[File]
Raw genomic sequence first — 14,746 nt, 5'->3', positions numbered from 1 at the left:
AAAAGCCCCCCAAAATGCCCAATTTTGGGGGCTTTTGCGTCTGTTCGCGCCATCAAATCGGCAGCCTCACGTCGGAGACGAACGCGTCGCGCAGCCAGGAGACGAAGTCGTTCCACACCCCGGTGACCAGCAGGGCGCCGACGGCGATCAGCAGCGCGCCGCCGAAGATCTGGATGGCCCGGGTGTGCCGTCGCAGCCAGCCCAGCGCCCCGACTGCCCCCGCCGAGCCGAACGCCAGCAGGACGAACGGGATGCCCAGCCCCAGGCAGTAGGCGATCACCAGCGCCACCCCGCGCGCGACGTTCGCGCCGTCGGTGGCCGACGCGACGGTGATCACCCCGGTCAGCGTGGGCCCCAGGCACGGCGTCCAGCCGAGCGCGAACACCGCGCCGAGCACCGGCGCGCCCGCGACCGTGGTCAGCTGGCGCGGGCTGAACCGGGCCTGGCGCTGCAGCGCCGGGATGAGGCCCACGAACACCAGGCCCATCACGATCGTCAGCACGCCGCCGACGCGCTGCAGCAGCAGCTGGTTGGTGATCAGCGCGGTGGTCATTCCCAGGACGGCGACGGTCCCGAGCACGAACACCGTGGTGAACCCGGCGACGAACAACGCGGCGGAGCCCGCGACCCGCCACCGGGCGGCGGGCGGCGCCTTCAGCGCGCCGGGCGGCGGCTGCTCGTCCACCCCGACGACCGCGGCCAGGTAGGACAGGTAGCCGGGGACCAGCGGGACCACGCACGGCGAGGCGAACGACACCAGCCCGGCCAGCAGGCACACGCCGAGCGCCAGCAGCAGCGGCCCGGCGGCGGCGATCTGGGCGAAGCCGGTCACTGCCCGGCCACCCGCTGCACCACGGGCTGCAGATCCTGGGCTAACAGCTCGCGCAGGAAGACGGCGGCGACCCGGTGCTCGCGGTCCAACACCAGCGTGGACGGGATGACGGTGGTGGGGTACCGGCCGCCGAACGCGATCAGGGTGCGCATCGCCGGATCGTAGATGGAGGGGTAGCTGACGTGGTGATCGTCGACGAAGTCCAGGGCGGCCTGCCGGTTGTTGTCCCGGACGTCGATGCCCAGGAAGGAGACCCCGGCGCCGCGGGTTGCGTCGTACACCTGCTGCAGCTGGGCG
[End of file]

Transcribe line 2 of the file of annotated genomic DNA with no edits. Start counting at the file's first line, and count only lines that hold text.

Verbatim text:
AAAAGCCCCCCAAAATGCCCAATTTTGGGGGCTTTTGCGTCTGTTCGCGCCATCAAATCGGCAGCCTCACGTCGGAGACGAACGCGTCGCGCAGCCAGGAGACGAAGTCGTTCCACACCCCGGTGACCAGCAGGGCGCCGACGGCGATCAGCAGCGCGCCGCCGAAGATCTGGATGGCCCGGGTGTGCCGTCGCAGCCAGCCCAGCGCCCCGACTGCCCCCGCCGAGCCGAACGCCAGCAGGACGAACGGGATGCCCAGCCCCAGGCAGTAGGCGATCACCAGCGCCACCCCGCGCGCGACGTTCGCGCCGTCGGTGGCCGACGCGACGGTGATCACCCCGGTCAGCGTGGGCCCCAGGCACGGCGTCCAGCCGAGCGCGAACACCGCGCCGAGCACCGGCGCGCCCGCGACCGTGGTCAGCTGGCGCGGGCTGAACCGGGCCTGGCGCTGCAGCGCCGGGATGAGGCCCACGAACACCAGGCCCATCACGATCGTCAGCACGCCGCCGACGCGCTGCAGCAGCAGCTGGTTGGTGATCAGCGCGGTGGTCATTCCCAGGACGGCGACGGTCCCGAGCACGAACACCGTGGTGAACCCGGCGACGAACAACGCGGCGGAGCCCGCGACCCGCCACCGGGCGGCGGGCGGCGCCTTCAGCGCGCCGGGCGGCGGCTGCTCGTCCACCCCGACGACCGCGGCCAGGTAGGACAGGTAGCCGGGGACCAGCGGGACCACGCACGGCGAGGCGAACGACACCAGCCCGGCCAGCAGGCACACGCCGAGCGCCAGCAGCAGCGGCCCGGCGGCGGCGATCTGGGCGAAGCCGGTCACTGCCCGGCCACCCGCTGCACCACGGGCTGCAGATCCTGGGCTAACAGCTCGCGCAGGAAGACGGCGGCGACCCGGTGCTCGCGGTCCAACACCAGCGTGGACGGGATGACGGTGGTGGGGTACCGGCCGCCGAACGCGATCAGGGTGCGCATCGCCGGATCGTAGATGGAGGGGTAGCTGACGTGGTGATCGTCGACGAAGTCCAGGGCGGCCTGCCGGTTGTTGTCCCGGACGTCGATGCCCAGGAAGGAGACCCCGGCGCCGCGGGTTGCGTCGTACACCTGCTGCAGCTGGGCG